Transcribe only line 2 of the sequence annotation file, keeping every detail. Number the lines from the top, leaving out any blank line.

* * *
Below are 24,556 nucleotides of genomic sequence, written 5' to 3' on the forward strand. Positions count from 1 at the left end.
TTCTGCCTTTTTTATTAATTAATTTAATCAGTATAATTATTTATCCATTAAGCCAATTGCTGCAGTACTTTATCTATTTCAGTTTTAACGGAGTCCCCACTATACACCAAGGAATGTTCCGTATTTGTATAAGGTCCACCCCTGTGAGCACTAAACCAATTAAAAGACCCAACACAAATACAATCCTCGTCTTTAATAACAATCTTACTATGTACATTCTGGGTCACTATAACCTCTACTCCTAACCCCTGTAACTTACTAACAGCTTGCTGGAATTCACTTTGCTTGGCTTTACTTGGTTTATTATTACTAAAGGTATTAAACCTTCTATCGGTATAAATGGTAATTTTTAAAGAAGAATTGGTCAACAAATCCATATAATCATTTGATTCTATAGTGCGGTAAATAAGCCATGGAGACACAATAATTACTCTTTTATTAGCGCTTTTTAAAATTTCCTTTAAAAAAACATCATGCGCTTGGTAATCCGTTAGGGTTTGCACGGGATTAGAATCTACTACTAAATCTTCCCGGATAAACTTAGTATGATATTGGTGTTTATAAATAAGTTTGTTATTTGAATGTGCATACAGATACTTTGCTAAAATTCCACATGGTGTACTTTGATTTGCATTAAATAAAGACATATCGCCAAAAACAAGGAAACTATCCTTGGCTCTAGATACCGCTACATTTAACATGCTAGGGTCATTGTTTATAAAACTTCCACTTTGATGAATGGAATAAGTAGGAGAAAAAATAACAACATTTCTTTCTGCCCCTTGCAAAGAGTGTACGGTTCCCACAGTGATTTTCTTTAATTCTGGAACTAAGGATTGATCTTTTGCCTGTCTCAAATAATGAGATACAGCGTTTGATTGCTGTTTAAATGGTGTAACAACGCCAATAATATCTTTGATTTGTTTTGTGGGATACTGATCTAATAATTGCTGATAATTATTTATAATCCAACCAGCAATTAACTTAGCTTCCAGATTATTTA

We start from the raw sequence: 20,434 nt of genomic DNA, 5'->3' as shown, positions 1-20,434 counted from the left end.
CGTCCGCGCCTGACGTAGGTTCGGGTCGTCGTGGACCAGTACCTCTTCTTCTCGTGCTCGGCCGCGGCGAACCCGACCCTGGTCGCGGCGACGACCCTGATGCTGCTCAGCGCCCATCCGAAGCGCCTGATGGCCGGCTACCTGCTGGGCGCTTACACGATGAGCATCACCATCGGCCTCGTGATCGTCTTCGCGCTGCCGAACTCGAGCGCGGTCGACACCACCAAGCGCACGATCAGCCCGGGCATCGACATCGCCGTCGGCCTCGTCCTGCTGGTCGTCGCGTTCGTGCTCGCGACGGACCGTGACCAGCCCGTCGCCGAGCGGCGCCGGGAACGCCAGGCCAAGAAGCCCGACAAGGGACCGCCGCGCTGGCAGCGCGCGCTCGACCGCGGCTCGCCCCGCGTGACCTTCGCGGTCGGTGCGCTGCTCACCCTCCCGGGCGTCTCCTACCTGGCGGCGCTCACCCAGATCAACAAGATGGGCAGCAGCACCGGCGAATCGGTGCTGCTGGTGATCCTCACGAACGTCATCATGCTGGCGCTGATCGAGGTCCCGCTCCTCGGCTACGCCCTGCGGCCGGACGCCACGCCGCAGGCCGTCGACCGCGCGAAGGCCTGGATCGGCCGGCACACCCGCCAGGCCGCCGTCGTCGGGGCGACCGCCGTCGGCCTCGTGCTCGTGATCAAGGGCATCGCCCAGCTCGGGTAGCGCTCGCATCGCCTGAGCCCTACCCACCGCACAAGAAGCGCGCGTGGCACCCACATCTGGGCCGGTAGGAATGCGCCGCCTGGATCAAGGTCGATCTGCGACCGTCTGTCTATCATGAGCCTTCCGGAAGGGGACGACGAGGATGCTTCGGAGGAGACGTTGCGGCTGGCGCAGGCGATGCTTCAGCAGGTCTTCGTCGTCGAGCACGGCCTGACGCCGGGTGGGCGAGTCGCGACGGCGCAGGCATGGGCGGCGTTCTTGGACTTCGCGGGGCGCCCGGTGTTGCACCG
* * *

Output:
TTCTGCCTTTTTTATTAATTAATTTAATCAGTATAATTATTTATCCATTAAGCCAATTGCTGCAGTACTTTATCTATTTCAGTTTTAACGGAGTCCCCACTATACACCAAGGAATGTTCCGTATTTGTATAAGGTCCACCCCTGTGAGCACTAAACCAATTAAAAGACCCAACACAAATACAATCCTCGTCTTTAATAACAATCTTACTATGTACATTCTGGGTCACTATAACCTCTACTCCTAACCCCTGTAACTTACTAACAGCTTGCTGGAATTCACTTTGCTTGGCTTTACTTGGTTTATTATTACTAAAGGTATTAAACCTTCTATCGGTATAAATGGTAATTTTTAAAGAAGAATTGGTCAACAAATCCATATAATCATTTGATTCTATAGTGCGGTAAATAAGCCATGGAGACACAATAATTACTCTTTTATTAGCGCTTTTTAAAATTTCCTTTAAAAAAACATCATGCGCTTGGTAATCCGTTAGGGTTTGCACGGGATTAGAATCTACTACTAAATCTTCCCGGATAAACTTAGTATGATATTGGTGTTTATAAATAAGTTTGTTATTTGAATGTGCATACAGATACTTTGCTAAAATTCCACATGGTGTACTTTGATTTGCATTAAATAAAGACATATCGCCAAAAACAAGGAAACTATCCTTGGCTCTAGATACCGCTACATTTAACATGCTAGGGTCATTGTTTATAAAACTTCCACTTTGATGAATGGAATAAGTAGGAGAAAAAATAACAACATTTCTTTCTGCCCCTTGCAAAGAGTGTACGGTTCCCACAGTGATTTTCTTTAATTCTGGAACTAAGGATTGATCTTTTGCCTGTCTCAAATAATGAGATACAGCGTTTGATTGCTGTTTAAATGGTGTAACAACGCCAATAATATCTTTGATTTGTTTTGTGGGATACTGATCTAATAATTGCTGATAATTATTTATAATCCAACCAGCAATTAACTTAGCTTCCAGATTATTTA